Miguel Zenón News

Miguel Zenón - Alma Adentro

Publication: JazzTimes
Author: Michael J. West
Date: November 2011 issue

Alma Adentro is alto saxophonist Miguel Zenón’s most ambitious exploration yet of Puerto Rico’s music. It is also his best. The disc surveys the Puerto Rican Songbook, but Zenón assumes command of each tune with ease. Read more »

Submitted by Bobby on November 7th, 2011 — 10:56am

Jazz Setlist, November 3-9: From Flute to Banjo

Publication: Washington City Paper
Author: Michael J. West
Date: November 3, 2011

Wednesday, November 9
A MacArthur Genius Grant winner, Miguel Zenón filters jazz through all aspects of the music of his native Puerto Rico: folk songs (“plena”), art songs, pop songs, and good old-fashioned dance music. His music, executed on his peppery, slithery alto saxophone, is beautifully designed and played, and gives off a surprisingly raw energy that can take even Zenón by surprise. Credit for that should go as well to the stunning quartet he leads: pianist Luis Perdomo, bassist Hans Glawischnig, and drummer Henry Cole, each one of the strongest and most in-demand instrumentalists in New York. With Zenón, however, they’re something else again, and some of the hottest new jazz around. They perform at 8 p.m. at Atlas Performing Arts Center, 1333 H Street NE. $40. Read more »

Submitted by Bobby on November 4th, 2011 — 12:54pm

Miguel Zenón: Alma Adentro

Date: October 16, 2011
Publication: ABC’s The Weekend Planet

A highly creative but deeply respectful Miguel Zenón instrumentally explores songs that have had “a special and lasting effect on me”. He hails their authors as “the George Gershwins, Cole Porters and Jerome Kerns of Puerto Rican song.”

In 2011 Miguel Zenón is 34, lives in New York and is one of jazz’s most highly regarded alto saxophonists. When the Puerto Rican virtuoso first heard his new album’s songs he was a boy in a housing project in San Juan. 

On Alma Adentro (it means Deep in the Soul) Zenón interprets two pieces each, from five composers: Bobby Capó, Tite Curet Alonso, Pedro Flores, Rafael Hernández, and Sylvia Rexach. With each composer, Zenón arranges one song in “a more conservative way, staying closer to the original” and the other “with a more modern approach, taking more chances.” Read more »

Submitted by Bobby on November 3rd, 2011 — 02:31pm

Interview with Branford Marsalis: Fearless lieder

Publication: Capital Bop
Author: Giovanni Russonello
Date: October 11, 2011

Branford Marsalis conveys his thoughts in conversation much as he does as a saxophonist. New ideas emerge with steady self-assurance, boldly and unceasingly. When he pauses he does it for emphasis – not because he has lost his train of thought or needs to reorient himself. If the tabloids could be bothered to expound on the scandals of the jazz world, Marsalis might be their go-to guy for headline-grabbing quotes. He’s called avant-garde legend Cecil Taylor’s demands on his audience “self-indulgent bullshit;” opined that “students today are completely full of shit,” overly coddled and under-criticized; and recently said of contemporary jazz, “There’s so little of it that’s actually good that when it’s good, it shocks me.” Marsalis’ hard-nosed perspective comes from decades spent as one of the most respected jazz saxophonists around, but it’s colored by his 10 years in the soap opera of American popular culture, first as a star in Sting’s touring band, then as musical director of the Tonight Show.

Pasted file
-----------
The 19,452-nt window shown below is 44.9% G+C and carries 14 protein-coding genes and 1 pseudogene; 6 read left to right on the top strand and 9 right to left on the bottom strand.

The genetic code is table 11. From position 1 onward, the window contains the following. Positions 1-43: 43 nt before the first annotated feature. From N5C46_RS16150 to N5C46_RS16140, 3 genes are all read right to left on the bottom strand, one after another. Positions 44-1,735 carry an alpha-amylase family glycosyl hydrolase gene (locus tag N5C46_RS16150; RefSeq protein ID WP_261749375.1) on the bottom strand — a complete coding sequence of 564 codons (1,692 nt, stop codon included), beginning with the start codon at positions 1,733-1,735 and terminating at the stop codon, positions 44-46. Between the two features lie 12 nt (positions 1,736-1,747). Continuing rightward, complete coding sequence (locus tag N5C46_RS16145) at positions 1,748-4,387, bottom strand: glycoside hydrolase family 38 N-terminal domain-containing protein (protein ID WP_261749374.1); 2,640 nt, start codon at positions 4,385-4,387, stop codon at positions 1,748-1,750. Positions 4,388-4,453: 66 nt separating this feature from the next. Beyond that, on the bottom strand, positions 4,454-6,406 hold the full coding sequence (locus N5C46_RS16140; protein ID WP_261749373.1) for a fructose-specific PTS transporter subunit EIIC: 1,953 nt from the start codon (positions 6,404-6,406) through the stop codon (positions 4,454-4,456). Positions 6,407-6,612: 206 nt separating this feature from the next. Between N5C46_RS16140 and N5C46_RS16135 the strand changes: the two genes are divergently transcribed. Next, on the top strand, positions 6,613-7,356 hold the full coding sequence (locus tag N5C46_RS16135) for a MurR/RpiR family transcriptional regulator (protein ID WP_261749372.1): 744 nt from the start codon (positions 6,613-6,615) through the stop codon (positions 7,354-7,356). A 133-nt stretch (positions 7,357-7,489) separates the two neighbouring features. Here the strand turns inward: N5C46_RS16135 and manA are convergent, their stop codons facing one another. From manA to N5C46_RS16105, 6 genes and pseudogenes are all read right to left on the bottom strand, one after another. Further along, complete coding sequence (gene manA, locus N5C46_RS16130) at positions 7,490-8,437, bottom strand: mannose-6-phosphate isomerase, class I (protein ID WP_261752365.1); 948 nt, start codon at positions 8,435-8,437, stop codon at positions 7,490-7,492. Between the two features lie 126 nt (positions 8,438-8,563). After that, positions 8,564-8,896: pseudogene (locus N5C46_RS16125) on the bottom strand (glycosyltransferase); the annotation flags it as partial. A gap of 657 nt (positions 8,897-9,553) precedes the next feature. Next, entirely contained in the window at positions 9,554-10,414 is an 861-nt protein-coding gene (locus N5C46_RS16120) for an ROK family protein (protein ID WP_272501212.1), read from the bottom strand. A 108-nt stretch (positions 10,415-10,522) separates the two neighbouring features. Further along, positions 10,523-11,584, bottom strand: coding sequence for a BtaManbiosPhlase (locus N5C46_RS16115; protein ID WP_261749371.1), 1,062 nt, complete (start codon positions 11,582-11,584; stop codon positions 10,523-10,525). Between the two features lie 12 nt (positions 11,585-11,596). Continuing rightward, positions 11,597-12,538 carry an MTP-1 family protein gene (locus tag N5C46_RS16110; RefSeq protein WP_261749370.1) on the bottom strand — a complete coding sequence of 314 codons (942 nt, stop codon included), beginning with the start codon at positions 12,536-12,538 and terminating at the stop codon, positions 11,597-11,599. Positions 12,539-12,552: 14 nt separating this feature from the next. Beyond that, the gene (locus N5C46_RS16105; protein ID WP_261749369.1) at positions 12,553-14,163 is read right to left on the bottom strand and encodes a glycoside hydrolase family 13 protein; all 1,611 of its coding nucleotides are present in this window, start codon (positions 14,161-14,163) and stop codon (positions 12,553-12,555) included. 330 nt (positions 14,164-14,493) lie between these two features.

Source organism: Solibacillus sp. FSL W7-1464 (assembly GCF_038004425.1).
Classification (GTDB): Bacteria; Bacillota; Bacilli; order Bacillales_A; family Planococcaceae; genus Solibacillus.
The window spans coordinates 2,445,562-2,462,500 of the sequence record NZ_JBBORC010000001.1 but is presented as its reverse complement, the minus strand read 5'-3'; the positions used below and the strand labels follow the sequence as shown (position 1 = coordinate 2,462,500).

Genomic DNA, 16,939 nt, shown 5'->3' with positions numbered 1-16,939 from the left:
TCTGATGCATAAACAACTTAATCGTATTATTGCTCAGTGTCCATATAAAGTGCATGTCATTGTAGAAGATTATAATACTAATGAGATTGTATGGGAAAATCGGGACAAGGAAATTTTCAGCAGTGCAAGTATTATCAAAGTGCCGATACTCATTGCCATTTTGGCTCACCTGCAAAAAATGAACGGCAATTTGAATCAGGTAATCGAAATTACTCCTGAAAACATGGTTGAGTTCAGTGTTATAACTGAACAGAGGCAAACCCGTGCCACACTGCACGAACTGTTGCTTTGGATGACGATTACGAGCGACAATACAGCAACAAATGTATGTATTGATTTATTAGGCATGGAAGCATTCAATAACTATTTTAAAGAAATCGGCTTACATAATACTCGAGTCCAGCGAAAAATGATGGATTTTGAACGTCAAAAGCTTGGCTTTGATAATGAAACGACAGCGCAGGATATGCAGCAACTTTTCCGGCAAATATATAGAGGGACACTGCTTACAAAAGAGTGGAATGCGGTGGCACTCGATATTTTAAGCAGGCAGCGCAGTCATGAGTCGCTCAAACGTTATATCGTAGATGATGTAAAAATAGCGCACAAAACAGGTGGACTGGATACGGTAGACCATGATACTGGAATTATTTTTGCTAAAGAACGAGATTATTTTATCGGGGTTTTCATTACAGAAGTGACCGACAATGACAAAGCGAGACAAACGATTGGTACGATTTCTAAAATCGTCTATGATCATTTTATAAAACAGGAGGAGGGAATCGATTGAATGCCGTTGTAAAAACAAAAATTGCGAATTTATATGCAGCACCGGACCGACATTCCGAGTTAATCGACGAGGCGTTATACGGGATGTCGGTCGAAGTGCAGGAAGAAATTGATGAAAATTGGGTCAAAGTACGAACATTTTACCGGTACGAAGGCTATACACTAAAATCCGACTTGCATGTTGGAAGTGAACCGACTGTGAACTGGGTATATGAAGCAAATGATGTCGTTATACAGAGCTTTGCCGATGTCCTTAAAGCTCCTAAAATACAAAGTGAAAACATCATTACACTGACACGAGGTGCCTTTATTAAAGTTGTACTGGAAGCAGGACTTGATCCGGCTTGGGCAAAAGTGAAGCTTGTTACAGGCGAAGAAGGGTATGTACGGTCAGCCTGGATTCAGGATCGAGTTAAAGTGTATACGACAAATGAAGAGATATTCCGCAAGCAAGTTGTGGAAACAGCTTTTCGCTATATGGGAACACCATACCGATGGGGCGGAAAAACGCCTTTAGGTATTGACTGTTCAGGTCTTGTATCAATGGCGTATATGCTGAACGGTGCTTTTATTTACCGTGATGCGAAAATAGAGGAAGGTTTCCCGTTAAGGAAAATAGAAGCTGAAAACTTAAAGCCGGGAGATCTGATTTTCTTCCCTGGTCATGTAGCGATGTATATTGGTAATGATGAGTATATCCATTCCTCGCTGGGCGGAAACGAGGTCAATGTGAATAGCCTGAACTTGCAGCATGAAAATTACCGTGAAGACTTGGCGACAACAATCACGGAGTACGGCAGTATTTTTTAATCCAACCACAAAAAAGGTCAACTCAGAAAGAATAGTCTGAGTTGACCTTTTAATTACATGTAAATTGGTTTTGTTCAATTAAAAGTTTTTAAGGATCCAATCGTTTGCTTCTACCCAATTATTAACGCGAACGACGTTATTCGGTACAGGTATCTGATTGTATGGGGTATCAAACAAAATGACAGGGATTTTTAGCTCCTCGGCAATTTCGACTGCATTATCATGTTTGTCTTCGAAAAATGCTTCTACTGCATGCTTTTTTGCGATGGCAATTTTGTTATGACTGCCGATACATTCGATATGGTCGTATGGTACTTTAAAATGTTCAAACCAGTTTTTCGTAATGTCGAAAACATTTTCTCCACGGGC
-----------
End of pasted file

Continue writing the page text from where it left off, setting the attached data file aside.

For more than 15 years now, Marsalis has focused once again on jazz, releasing a bevy of stellar post-bop albums and founding his own label, Marsalis Music. His latest record, Songs of Mirth and Melancholy, a duet with pianist and longtime accomplice Joey Calderazzo, explores the alternately disconsolate and ecstatic world of German classical folk music, or lieder. Read more »

Submitted by Bobby on October 12th, 2011 — 11:49am

Alma Adentro, Miguel Zenón's new vision for Puerto Rican standards

Publication: State of the Arts, Minnesota Public Radio
Author: David Cazares
Date: September 29, 2011

For the cover photo of his latest CD, the alto saxophonist Miguel Zenón picked a stirring three-decades-old image shot by New York Times writer David Gonzalez. Read more »

Submitted by Bobby on September 30th, 2011 — 02:54pm